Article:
As for the "eager dog" question...maybe think of it this way. As soon as the tug objects have come out from hiding, they are being officially offered. You could use a verbal discouragement (if they actually respond to that) - however, you might consider keeping them out of sight until you're really ready to play next time. There are excellent ways to use the tug object as part of a training regimen (which could include more restrictions on when they can actually bite), but remember, first and foremost, that the object of tug-of-war is to engage your dog in a good-time activity that teaches them how to resolve their stress in close proximity to you...not to cause more stress. Another solution is to let them HAVE the toy that they eagerly grabbed (maybe the dog will even run around with it) - perhaps you even give it a toss, so that they get started by chasing after toy #1. But you show no real investment in toy #1.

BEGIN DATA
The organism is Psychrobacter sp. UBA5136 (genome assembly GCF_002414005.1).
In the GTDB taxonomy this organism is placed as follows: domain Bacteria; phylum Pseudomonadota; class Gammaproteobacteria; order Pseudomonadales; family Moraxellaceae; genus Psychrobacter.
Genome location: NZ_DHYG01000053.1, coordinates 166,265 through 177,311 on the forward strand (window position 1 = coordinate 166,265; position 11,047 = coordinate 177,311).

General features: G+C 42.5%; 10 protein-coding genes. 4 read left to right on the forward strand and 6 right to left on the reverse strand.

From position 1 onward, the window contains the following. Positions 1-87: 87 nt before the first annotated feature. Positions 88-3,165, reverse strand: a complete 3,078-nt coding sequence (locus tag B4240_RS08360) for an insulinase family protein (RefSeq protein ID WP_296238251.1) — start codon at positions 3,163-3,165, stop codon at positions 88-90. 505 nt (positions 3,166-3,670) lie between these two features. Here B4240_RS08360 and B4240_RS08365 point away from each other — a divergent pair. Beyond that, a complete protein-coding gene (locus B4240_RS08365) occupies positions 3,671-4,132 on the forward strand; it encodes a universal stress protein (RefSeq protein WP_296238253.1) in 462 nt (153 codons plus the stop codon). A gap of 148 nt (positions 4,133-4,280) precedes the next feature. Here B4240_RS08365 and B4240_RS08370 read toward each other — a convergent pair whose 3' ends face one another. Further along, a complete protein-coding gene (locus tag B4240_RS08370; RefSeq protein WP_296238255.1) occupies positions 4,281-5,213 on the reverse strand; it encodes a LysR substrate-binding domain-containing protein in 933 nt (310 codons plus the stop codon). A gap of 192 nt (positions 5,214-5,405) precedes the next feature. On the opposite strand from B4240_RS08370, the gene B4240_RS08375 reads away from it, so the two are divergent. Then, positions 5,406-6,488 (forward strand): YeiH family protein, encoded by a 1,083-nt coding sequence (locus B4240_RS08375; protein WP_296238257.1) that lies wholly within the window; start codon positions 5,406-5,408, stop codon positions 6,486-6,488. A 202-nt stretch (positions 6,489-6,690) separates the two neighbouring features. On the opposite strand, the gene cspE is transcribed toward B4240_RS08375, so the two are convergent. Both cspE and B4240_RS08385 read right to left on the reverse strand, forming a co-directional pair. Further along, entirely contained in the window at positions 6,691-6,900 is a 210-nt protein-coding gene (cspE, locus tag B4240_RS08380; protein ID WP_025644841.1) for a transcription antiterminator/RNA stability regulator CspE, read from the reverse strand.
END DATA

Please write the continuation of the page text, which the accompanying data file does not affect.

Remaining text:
As the intro to the study notes, “Income isn’t the only determinant of personal happiness. Apart from financial security, a pleasant state of being also depends on other factors, such as one’s physical health, personal purpose and social connectivity.” Utah excelled in three categories in particular – the state has the lowest rate of heart attacks, at just percent, as well as the highest volunteerism rate, at percent. Utah also has the lowest divorce rate in the country, at percent. (To put that in perspective, the highest divorce rate is in Washington ., at 31 percent.)